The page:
PLOT: The movie opens with a wedding. Somehow little Icho manages to steal an itching ray from the laboratory of his sister's boyfriend, Ilo. I have no idea who would invent an itching ray and how a little boy would get into a top secret laboratory without anybody knowing but let's just go with it. Icho somehow ends up far down the road, once again without anybody noticing him (perhaps he has Harry Potter's cloak) he points the ray at the bride and the groom with the potential for them to kill themselves but once they discover what is going on, it's all just a big joke.
Well, they never get to conssumate their wedding on the first night of their honeymoon because,the groom gets called away to be shot into space to observe a nuclear test in the middle east. Yes, I know, South Korean space program? 1967? Remember, this was supposed to be sort of a propaganda film intended to make South Korea look good. Also, keep in mind that Toho did a lot of this sort of stuff too, That's probably where they got the idea. Somehow this nuclear blast manages to send an earthquake ripple all the way to North Korea (where else?) where Yongary pops out.Yongary is a fire breathing lizard somewhat reminiscent of Godzilla but less fearsome looking. Gamera is the obvious other influence as he is fire breathing as opposed to Godizlla's atomic breath.
Yongary goes on a rampage and starts destroying everything in sight. Icho manages to slip away yet again and follow Yongary around.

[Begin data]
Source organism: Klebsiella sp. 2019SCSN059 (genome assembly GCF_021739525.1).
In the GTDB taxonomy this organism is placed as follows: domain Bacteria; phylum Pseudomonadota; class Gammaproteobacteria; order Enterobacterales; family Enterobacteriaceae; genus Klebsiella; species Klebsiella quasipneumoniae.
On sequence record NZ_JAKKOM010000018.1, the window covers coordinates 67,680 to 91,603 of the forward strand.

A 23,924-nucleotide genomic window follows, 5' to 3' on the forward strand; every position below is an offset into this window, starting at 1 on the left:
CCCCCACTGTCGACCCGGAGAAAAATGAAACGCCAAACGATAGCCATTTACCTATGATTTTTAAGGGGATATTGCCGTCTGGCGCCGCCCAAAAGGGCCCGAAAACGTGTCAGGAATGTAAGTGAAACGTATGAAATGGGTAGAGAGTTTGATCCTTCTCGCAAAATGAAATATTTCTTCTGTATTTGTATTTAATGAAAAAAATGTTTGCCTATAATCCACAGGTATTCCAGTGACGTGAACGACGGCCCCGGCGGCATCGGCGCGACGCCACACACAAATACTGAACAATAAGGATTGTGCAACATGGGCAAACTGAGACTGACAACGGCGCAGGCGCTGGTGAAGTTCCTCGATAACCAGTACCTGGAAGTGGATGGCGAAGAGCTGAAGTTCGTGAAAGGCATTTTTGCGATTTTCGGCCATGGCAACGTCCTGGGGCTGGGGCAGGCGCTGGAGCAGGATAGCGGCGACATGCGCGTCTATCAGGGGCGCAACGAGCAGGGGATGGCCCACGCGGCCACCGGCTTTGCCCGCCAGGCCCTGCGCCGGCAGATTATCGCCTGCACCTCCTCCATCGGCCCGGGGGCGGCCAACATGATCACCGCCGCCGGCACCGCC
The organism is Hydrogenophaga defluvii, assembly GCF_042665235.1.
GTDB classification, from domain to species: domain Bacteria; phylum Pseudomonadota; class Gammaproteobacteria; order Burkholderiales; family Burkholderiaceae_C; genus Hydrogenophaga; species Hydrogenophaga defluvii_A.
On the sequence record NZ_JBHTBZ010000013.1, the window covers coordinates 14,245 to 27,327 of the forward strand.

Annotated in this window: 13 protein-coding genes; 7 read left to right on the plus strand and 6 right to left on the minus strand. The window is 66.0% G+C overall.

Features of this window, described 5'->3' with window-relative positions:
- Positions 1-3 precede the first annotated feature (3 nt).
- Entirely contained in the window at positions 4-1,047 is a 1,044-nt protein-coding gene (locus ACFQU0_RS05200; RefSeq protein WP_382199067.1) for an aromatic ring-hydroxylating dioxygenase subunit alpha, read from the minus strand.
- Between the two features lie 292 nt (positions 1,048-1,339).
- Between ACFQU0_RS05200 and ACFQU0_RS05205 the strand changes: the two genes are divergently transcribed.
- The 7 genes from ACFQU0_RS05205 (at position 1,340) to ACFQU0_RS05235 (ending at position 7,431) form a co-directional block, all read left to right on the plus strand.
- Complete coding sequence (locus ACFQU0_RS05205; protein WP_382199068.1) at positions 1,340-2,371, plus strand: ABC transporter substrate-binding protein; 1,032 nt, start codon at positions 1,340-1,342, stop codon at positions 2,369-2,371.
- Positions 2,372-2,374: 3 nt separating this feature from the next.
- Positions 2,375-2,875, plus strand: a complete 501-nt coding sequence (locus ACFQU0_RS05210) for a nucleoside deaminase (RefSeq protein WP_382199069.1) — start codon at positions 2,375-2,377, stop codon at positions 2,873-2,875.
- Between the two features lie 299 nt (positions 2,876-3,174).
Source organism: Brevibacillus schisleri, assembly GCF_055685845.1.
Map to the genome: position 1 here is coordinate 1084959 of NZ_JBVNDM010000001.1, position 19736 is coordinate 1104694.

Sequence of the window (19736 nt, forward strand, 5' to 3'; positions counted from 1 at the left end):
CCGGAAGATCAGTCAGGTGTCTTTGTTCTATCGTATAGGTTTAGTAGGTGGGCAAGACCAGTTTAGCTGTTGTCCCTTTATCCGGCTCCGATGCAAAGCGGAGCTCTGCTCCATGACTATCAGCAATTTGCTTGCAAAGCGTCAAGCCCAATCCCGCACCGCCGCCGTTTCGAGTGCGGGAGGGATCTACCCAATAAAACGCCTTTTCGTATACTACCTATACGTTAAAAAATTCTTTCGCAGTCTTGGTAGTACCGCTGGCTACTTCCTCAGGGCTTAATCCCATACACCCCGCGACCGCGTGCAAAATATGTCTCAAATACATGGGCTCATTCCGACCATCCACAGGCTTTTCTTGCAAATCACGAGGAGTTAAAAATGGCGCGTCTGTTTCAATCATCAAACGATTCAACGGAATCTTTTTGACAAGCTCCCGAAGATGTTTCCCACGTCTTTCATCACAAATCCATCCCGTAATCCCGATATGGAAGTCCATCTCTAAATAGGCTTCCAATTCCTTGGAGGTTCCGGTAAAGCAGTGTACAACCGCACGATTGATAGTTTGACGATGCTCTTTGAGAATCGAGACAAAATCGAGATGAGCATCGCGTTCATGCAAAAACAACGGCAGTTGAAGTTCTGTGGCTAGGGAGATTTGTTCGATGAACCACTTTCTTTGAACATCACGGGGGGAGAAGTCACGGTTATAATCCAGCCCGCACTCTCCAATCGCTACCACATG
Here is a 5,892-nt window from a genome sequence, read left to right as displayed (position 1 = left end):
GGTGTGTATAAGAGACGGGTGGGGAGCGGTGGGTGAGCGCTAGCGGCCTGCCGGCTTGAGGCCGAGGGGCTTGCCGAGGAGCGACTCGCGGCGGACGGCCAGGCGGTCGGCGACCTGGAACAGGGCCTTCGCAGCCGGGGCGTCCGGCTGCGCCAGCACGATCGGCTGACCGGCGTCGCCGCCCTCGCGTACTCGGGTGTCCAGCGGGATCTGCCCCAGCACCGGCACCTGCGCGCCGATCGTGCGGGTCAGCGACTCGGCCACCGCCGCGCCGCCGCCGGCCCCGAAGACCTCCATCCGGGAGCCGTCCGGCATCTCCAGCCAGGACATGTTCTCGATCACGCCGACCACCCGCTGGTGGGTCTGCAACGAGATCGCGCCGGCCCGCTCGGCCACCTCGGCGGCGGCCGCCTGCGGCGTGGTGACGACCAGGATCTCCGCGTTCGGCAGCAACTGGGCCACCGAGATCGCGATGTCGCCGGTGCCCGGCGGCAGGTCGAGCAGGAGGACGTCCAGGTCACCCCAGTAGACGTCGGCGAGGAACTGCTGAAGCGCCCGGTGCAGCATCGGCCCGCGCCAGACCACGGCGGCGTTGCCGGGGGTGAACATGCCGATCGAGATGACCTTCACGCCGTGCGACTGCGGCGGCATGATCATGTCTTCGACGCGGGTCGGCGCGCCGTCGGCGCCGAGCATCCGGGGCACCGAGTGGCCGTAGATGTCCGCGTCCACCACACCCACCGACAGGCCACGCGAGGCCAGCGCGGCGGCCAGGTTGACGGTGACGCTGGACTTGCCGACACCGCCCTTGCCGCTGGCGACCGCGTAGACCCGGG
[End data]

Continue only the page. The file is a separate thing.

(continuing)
Icho observes Yongary drinking oil, he also observes his reaction to a powdery white ammonia substance when he accidentally comes into contact with it. This allows Icho to become the hero. He tells Ilo of his discovery and Ilo goes to work on creating a weapon that will stop Yongary.
Meanwhile the army goes on the attack and they have the same success that the army always has has in Japanese 'kaiju' movies. NONE.
Icho manage to yet again slip away with the itching ray and tracks down Yongary. Yongary goes to sleep and Icho points the ray at him. Yongary gets up, and get this....starts dancing to beach music! Icho thinks it's all tremendous fun. I suppose in reality, that Yongary is really just trying to itch himself but it doesn't come across that way. Little Icho who does not want the military to kill Yongary and thinks he is just misunderstood (probably correct). However, he doesn't seem to have any problem torturing the monster with the itching ray (perhaps he just doesn't understand). Yongary unleashes a new weapon. It's a laser that shoots from his nose horn. It lights up...kind of the way Godzilla's back fins light up when he unleashes his atomic breath.